President Carter and Democratic leaders in Congress agreed yesterday to draft a joint tax-cut plan to take effect in 1981, but left unsettled the size and makeup of the bill and when it might be pushed to passage.
Although Carter asserted repeatedly that he wants to keep his options open, officials said the White House is making room in its revised budget estimates for a $20 billion to $30 billion cut and now expects a tax reduction in 1981.
While officials deny it, that stand would mark a retreat from the position Carter took last January and again in March when he proposed leaving tax rates intact through late 1981, in part to help balance the budget and fight inflation.
With the economy in a recession, Carter now seems prepared to accept a tax cut in early 1981 provided government spending is restrained sufficiently. But, partly as a face-saving measure, he wants tax legislation put off until after November.
Senate leaders, following their meeting with the president yesterday, appeared to be edging toward grudging acceptance of his request to delay final passage of any tax bill until after the election.
Sen. Lloyd M. Bentsen (D-Tex.), a leading tax-cut proponent, told reporters that while the Senate Democrats will honor their pledge to draft a tax-cut bill by Sept. 3, he no longer is sure such a bill could get through both houses before the November election.
Sources on both sides suggested that a likely compromise might be for the Senate to take up its bill in August and September and for the House to put off any action until a special session after the election.
House Speaker Thomas P. (Tip) O'Neill Jr. (D-Mass.) already has raised the possibility of a post-election session. Yesterday, he told reporters: "We're trying to do it [pass the tax-cut bill] in a nonpolitical manner."
White House officials made clear yesterday that the timing of congressional action on the tax-cut legislation is an important factor to the president. Officials say they fear that the lawmakers could run amok in a preelection rush.
Press secretary Jody Powell said Carter does not intend to disclose his tax-cut proposal this summer, in part to give the administration more leverage against an eager Congress as the election approaches.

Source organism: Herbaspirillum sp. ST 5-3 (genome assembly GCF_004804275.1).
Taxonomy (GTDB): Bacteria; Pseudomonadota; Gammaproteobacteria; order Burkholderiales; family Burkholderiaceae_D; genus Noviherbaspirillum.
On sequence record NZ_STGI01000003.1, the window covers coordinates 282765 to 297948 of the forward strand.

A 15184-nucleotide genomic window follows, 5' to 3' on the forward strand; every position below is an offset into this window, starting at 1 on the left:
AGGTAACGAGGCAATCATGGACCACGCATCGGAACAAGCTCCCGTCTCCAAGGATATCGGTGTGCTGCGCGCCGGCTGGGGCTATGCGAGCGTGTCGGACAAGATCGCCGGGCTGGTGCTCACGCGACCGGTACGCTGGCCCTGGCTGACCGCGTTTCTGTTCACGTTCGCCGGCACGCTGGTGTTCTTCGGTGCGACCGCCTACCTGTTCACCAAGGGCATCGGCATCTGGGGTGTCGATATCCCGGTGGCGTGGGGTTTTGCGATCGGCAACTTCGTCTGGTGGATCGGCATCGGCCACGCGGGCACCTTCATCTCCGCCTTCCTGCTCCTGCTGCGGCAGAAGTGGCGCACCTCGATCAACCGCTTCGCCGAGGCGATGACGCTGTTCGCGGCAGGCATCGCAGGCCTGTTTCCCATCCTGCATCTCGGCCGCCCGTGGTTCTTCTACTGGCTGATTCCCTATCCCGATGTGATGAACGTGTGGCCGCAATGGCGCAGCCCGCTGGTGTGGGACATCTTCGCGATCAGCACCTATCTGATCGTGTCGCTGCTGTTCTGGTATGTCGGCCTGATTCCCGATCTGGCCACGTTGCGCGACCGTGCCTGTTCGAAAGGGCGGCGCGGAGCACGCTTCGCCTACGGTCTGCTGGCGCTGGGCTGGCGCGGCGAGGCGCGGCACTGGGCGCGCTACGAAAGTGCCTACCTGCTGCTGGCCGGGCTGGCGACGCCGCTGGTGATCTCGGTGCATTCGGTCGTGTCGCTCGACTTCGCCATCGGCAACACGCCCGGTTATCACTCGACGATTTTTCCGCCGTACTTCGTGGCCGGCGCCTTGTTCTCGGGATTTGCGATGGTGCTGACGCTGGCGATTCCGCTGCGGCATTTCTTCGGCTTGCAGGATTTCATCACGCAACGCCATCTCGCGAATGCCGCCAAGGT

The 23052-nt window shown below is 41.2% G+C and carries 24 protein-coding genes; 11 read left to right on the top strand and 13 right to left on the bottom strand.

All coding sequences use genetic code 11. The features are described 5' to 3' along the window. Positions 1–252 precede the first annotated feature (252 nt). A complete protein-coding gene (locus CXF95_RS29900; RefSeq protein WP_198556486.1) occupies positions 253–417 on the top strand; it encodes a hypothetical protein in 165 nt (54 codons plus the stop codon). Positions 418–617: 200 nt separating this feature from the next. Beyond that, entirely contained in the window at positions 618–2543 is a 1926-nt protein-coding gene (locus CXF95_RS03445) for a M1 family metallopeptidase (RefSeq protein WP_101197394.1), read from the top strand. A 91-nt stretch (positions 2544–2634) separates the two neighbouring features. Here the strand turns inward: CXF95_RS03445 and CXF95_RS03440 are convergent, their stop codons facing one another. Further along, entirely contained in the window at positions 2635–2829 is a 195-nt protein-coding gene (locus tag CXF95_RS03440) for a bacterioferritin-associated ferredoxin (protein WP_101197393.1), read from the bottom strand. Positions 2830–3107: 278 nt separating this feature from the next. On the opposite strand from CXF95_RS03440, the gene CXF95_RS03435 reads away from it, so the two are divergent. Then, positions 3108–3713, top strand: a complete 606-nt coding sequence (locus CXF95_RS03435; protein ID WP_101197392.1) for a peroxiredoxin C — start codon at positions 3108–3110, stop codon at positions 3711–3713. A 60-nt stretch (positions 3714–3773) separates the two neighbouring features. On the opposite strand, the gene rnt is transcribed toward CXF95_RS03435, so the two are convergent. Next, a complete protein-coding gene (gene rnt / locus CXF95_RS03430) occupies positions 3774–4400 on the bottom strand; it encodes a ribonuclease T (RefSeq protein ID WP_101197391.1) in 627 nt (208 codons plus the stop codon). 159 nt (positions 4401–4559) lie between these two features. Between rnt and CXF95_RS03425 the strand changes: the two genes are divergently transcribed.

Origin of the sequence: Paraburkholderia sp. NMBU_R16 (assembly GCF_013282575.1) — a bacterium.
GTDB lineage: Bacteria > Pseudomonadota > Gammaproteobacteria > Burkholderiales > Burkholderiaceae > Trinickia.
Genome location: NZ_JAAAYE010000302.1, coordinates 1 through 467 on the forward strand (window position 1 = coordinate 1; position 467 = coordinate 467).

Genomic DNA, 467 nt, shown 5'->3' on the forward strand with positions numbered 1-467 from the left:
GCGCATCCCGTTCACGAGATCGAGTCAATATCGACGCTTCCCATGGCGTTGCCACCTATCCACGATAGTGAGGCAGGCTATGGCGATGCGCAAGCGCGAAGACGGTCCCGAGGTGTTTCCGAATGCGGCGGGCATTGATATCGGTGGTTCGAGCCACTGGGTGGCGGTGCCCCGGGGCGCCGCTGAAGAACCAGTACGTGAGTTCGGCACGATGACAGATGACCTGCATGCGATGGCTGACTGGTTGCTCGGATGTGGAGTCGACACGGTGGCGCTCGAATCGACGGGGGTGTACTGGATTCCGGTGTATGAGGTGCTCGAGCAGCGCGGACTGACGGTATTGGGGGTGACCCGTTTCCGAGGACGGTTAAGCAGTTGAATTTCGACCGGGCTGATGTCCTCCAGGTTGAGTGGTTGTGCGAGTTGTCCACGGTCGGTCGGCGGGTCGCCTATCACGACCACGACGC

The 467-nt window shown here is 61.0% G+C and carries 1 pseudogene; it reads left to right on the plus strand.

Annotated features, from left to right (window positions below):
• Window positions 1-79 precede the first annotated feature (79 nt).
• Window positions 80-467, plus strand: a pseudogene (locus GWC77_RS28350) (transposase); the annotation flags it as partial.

However, Powell told reporters that the president would agree to a tax-cut bill this year if it met his specifications. "That's where we expect to go," Powell said, "toward a tax cut in '81."
Yesterday's developments followed a breakfast meeting between Carter and key congressional leaders in which the two sides set up a joint task force to hammer out details of the tax-cut legislation.
Carter used the same kind of White House-congressional negotiations to work out specifics of his March 14 anti-inflation plan. Yesterday, the House and Senate tax-writing committees agreed to start tax-cut hearings this month.
The coordinated effort represents an attempt by the White House to regain control over the tax-cut issue. Senate Democrats last week stampeded past the president and pledged themselves to provide a tax cut this year to match one proposed by GOP presidential candidate Ronald Reagan.
In a surprise last Wednesday, Reagan proposed a 10 percent across-the-board tax cut for 1981, combined with faster depreciation writeoffs for business -- essentially repackaging an early plan to preempt Carter's tax-cutting efforts.
By the end of last week, House leaders, who earlier had been against taking up tax-cut legislation this year, concluded reluctantly there was no way to hold the line once the Senate had promised a package of its own.
Carter had been trying to buy time by urging House and Senate leaders to put off any action until after the White House completes its mid-year budget and economic forecasts, now scheduled for late this month.
The White House is trying to protray the Democrats' new joint approach as a "responsible" way to draft tax-cut legislation, in contrast to what it calls Reagan's more "political" tax-cut plan.
Although Powell reiterated yesterday that the Democrats have made no decisions on their tax-cut package, sources say it almost certainly will be smaller than Reagan's $36 billion tax-cut plan and contain smaller reductions for individuals.
Enactment of a tax-cut would shatter whatever little hope is left of balancing the fiscal 1981 budget, which already is expected to be $20 billion or so in deficit because of the impact of the recession.
Officials said a tax reduction of between $20 billion and $30 billion for calendar 1981, as the administration is now considering, would add $10 billion to $15 billion to the fiscal 1981 deficit.
That means the overall red-ink figure for fiscal 1981 could run as high as $30 billion, provided the recession doesn't worsen further and spending remains intact. Fiscal 1981 ends a year from Sept. 30.
Both Bentsen and O'Neill appeared to interpret the president's remarks yesterday as a green light from the White House to go ahead with tax-cut legislation. The speaker said there now was "no question at all" there will be a tax cut in 1981.
Carter also cautioned the lawmakers yesterday that he still expects to see Congress complete its budget-cutting action before enacting a tax reduction. And he hinted that he would not support a tax-cut plan he thought would be inflationary.
Powell insisted to reporters that the administration's plan to make room for a tax cut in its new budget and economic forecasts was not not necessarily an indication that the president was committed to a 1981 tax cut.
However, he added, "That's where we expect to go . . . and this way it's a more honest presentation. It's more likely that you will have [a tax cut in 1981] than that you won't have one."